list of questions it intends to address during this year’s budget submission reviews indicate
that OMB intends to emphasize and pursue clearer links between planning, performance
measurement, and budgeting.

We are hopeful that OMB’s policy statements will spur further improvement in agencies’
efforts to connect resources to results. However, as we have noted, significant challenges to
performance   budgeting in the federal government remain and will demand sustained
attention and careful analysis. Accordingly, we continue to encourage Omither          on its
own or through its leadership of governmentwide councils--to formally analyze the
approaches that agencies are developing to link performance plans and budget requests in
order to identify and share what is practical and possible with regard to performance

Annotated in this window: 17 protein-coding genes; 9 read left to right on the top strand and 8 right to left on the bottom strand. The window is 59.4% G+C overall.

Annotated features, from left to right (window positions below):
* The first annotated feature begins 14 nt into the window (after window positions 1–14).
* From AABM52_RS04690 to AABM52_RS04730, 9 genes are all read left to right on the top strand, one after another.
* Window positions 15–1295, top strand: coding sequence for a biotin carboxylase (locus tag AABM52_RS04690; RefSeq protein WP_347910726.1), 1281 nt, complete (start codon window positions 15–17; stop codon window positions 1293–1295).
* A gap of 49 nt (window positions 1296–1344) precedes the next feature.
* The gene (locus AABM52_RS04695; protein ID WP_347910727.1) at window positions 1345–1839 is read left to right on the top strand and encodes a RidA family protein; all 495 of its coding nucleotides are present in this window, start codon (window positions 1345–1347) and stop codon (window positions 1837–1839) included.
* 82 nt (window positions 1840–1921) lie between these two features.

budgeting. This type of formal assessment could provide valuable guidance based on
observed practkes among agencies. It could also offer an essential foundation for OMB’s
report to the Congress in March 2001 on the feasibility and advisability of including a
performance budget as part of the President’s budget and promote a fundamental goal of the
Results Act-that performance plans help the Congress and the public understand what is
being achieved in relation to what is being spent.

Agencv Comments

On July 14,1999, we provided a draft of this letter to the Director of OMB for review and
comment.
    :      On July 20,1999, a senior OMB official told us that OMB had no comments.



As ,?greedwith your office, unless you publicly announce the contents of this letter earlier, we
will not distribute it until 30 days from its date. At that time, we will send copies to Senator